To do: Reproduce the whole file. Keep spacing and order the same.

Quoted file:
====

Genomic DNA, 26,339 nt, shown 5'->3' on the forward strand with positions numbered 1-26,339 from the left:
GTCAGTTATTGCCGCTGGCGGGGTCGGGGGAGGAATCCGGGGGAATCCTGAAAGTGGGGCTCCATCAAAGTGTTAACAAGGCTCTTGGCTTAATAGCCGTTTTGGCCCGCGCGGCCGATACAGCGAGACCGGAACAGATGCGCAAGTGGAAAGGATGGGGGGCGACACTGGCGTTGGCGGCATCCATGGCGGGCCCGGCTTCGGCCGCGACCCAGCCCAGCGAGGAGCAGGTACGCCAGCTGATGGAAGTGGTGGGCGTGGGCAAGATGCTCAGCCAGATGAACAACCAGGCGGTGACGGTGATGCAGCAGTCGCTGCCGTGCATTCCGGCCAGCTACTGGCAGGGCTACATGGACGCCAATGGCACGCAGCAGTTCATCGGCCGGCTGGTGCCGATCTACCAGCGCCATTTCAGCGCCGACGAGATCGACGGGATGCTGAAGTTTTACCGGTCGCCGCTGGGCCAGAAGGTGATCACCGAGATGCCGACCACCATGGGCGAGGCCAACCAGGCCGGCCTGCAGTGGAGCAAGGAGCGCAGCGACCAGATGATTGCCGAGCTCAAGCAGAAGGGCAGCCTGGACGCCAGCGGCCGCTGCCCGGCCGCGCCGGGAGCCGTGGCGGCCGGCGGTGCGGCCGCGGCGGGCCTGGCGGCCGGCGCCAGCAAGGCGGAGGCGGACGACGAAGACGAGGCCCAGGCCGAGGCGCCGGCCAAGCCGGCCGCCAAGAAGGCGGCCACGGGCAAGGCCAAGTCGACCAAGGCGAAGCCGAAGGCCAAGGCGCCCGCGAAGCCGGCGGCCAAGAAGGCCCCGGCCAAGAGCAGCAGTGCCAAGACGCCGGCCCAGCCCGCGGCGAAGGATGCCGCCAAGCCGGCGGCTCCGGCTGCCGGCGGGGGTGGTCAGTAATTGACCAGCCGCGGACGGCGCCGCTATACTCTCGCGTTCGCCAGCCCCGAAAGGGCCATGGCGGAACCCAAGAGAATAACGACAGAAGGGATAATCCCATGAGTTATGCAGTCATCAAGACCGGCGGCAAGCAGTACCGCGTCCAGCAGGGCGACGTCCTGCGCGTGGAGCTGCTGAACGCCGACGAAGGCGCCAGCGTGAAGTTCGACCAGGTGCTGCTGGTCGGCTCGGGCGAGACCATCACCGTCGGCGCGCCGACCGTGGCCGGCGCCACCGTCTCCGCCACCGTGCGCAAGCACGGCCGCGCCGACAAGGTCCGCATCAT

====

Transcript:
Genomic DNA, 26,339 nt, shown 5'->3' on the forward strand with positions numbered 1-26,339 from the left:
GTCAGTTATTGCCGCTGGCGGGGTCGGGGGAGGAATCCGGGGGAATCCTGAAAGTGGGGCTCCATCAAAGTGTTAACAAGGCTCTTGGCTTAATAGCCGTTTTGGCCCGCGCGGCCGATACAGCGAGACCGGAACAGATGCGCAAGTGGAAAGGATGGGGGGCGACACTGGCGTTGGCGGCATCCATGGCGGGCCCGGCTTCGGCCGCGACCCAGCCCAGCGAGGAGCAGGTACGCCAGCTGATGGAAGTGGTGGGCGTGGGCAAGATGCTCAGCCAGATGAACAACCAGGCGGTGACGGTGATGCAGCAGTCGCTGCCGTGCATTCCGGCCAGCTACTGGCAGGGCTACATGGACGCCAATGGCACGCAGCAGTTCATCGGCCGGCTGGTGCCGATCTACCAGCGCCATTTCAGCGCCGACGAGATCGACGGGATGCTGAAGTTTTACCGGTCGCCGCTGGGCCAGAAGGTGATCACCGAGATGCCGACCACCATGGGCGAGGCCAACCAGGCCGGCCTGCAGTGGAGCAAGGAGCGCAGCGACCAGATGATTGCCGAGCTCAAGCAGAAGGGCAGCCTGGACGCCAGCGGCCGCTGCCCGGCCGCGCCGGGAGCCGTGGCGGCCGGCGGTGCGGCCGCGGCGGGCCTGGCGGCCGGCGCCAGCAAGGCGGAGGCGGACGACGAAGACGAGGCCCAGGCCGAGGCGCCGGCCAAGCCGGCCGCCAAGAAGGCGGCCACGGGCAAGGCCAAGTCGACCAAGGCGAAGCCGAAGGCCAAGGCGCCCGCGAAGCCGGCGGCCAAGAAGGCCCCGGCCAAGAGCAGCAGTGCCAAGACGCCGGCCCAGCCCGCGGCGAAGGATGCCGCCAAGCCGGCGGCTCCGGCTGCCGGCGGGGGTGGTCAGTAATTGACCAGCCGCGGACGGCGCCGCTATACTCTCGCGTTCGCCAGCCCCGAAAGGGCCATGGCGGAACCCAAGAGAATAACGACAGAAGGGATAATCCCATGAGTTATGCAGTCATCAAGACCGGCGGCAAGCAGTACCGCGTCCAGCAGGGCGACGTCCTGCGCGTGGAGCTGCTGAACGCCGACGAAGGCGCCAGCGTGAAGTTCGACCAGGTGCTGCTGGTCGGCTCGGGCGAGACCATCACCGTCGGCGCGCCGACCGTGGCCGGCGCCACCGTCTCCGCCACCGTGCGCAAGCACGGCCGCGCCGACAAGGTCCGCATCAT